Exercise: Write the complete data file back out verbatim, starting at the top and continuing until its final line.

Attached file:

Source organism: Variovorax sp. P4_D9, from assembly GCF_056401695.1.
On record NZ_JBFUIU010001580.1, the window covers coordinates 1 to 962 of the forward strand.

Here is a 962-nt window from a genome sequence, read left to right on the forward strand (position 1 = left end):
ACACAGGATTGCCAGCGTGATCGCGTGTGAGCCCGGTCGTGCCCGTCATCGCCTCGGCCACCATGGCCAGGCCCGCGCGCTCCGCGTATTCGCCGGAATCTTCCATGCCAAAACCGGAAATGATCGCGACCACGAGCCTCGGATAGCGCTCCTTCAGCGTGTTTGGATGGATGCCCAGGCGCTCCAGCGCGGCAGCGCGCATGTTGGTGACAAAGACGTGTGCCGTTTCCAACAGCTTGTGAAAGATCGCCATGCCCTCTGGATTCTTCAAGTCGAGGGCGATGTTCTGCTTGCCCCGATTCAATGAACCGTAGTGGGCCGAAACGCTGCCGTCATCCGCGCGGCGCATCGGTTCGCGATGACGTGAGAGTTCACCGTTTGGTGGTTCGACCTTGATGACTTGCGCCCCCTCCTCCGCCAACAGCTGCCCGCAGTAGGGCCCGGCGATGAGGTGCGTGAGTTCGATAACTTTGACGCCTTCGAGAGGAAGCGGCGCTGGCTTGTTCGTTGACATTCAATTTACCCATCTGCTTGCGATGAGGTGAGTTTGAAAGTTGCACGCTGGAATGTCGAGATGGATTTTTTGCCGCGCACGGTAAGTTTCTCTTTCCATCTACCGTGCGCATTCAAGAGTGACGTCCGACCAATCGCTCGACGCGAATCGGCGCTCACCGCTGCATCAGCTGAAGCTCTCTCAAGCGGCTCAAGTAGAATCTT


Source organism: Variovorax sp. P4_D9, from assembly GCF_056401695.1.
On record NZ_JBFUIU010001580.1, the window covers coordinates 1 to 962 of the forward strand.

Here is a 962-nt window from a genome sequence, read left to right on the forward strand (position 1 = left end):
ACACAGGATTGCCAGCGTGATCGCGTGTGAGCCCGGTCGTGCCCGTCATCGCCTCGGCCACCATGGCCAGGCCCGCGCGCTCCGCGTATTCGCCGGAATCTTCCATGCCAAAACCGGAAATGATCGCGACCACGAGCCTCGGATAGCGCTCCTTCAGCGTGTTTGGATGGATGCCCAGGCGCTCCAGCGCGGCAGCGCGCATGTTGGTGACAAAGACGTGTGCCGTTTCCAACAGCTTGTGAAAGATCGCCATGCCCTCTGGATTCTTCAAGTCGAGGGCGATGTTCTGCTTGCCCCGATTCAATGAACCGTAGTGGGCCGAAACGCTGCCGTCATCCGCGCGGCGCATCGGTTCGCGATGACGTGAGAGTTCACCGTTTGGTGGTTCGACCTTGATGACTTGCGCCCCCTCCTCCGCCAACAGCTGCCCGCAGTAGGGCCCGGCGATGAGGTGCGTGAGTTCGATAACTTTGACGCCTTCGAGAGGAAGCGGCGCTGGCTTGTTCGTTGACATTCAATTTACCCATCTGCTTGCGATGAGGTGAGTTTGAAAGTTGCACGCTGGAATGTCGAGATGGATTTTTTGCCGCGCACGGTAAGTTTCTCTTTCCATCTACCGTGCGCATTCAAGAGTGACGTCCGACCAATCGCTCGACGCGAATCGGCGCTCACCGCTGCATCAGCTGAAGCTCTCTCAAGCGGCTCAAGTAGAATCTT